The settee, chest, and rounded-back chair in this photo are genuine Swedish antiques. Eric purchased the other chair at auction and had it copied for the dining room. The tables in the room are vintage, which he painted himself. Look at the three color combinations on the walls. It appears that the wall color, crown molding and ceiling colors are slightly different tones. With the painted antiques, and color of upholstery, this room is rich with detail.
The gray wood flooring doesn't go unnoticed, tying together the various rooms in his home. The wide planks were bleached, then stained a neutral gray. He decided to upholster all of the living room furniture in a single gray linen, allowing individual antiques to be unified as a set. Hints of silver are found in the candlesticks, light fixtures, and hardware and have always been a classic Gustavian element found in Swedish style.
The house originally appeared in Martha Stewart's September issue way back in 2005. "I wasn't going to buy until I could find the right place," he tells Martha Stewart Living Magazine. He ended up renting a small one-bedroom apartment for sixteen years until the perfect place showed itself to him. The 1840s Federal-style townhouse on a historic block had all the right bones for what he always had in mind.
In this photo from Marthas website, a decorative box houses some objects he used for inspiration. If you look closely, you can see two pictures of the townhouse before renovations. New York City architect Richard Perry, Pike set out to make the apartment his own.
"I like the neoclassical forms and the sculptural lines combined with rustic painted finishes," Pike says. "They have no unnecessary embellishment -- there's a purity in that."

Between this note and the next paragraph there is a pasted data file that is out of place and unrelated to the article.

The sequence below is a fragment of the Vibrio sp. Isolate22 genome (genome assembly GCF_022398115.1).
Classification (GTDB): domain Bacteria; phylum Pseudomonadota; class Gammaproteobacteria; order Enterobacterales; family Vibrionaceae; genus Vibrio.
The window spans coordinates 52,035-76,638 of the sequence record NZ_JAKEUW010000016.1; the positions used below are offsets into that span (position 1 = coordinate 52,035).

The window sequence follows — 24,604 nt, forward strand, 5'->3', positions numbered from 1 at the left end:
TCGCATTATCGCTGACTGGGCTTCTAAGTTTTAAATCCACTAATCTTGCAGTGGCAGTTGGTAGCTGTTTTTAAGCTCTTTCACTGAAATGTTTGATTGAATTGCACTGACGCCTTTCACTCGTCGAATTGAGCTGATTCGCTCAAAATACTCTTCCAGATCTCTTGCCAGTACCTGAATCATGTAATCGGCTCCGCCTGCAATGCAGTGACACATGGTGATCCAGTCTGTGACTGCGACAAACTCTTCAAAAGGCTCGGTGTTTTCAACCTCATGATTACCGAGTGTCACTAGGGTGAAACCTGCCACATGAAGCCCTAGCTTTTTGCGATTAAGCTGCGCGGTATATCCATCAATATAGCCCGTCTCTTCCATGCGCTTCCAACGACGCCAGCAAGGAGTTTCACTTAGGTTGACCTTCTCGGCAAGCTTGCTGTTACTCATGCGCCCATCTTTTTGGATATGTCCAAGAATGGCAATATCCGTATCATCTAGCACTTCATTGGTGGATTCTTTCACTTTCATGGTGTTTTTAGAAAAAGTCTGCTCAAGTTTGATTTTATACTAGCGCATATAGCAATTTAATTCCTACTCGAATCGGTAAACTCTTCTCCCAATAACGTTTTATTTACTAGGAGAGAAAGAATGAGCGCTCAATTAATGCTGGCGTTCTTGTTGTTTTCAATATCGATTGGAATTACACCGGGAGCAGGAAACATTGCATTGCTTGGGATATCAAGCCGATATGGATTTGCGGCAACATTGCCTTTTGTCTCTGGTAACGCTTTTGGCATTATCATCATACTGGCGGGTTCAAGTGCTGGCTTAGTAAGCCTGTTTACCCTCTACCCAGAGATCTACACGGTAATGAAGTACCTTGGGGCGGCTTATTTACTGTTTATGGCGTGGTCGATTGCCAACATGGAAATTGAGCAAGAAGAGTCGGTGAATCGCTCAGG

I have loved his townhouse for years. I hope you find as much inspiration from his home as I did.
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The sitting area above lacks the height compared to the rest of the apartment, so a skylight was introduced into the space. Support beams are concealed yet present a dramatic look to this room. Eric sought a square pedestal table to complete this room; finding none, he designed one with architect Richard Perry.
You would never know a television hangs over the living room mantel because an antiqued mirror lifts to reveal it. Look at this photo of the kitchen where one wall houses a refrigerator and washer and dryer behind cabinet doors. A toaster and coffeemaker are housed in an appliance "garage" on a tray that pulls out so you can pour in water. The bathroom is designed just right to make it appear bigger with glass shower doors. The bedroom and the bathroom are the most modern rooms in the home.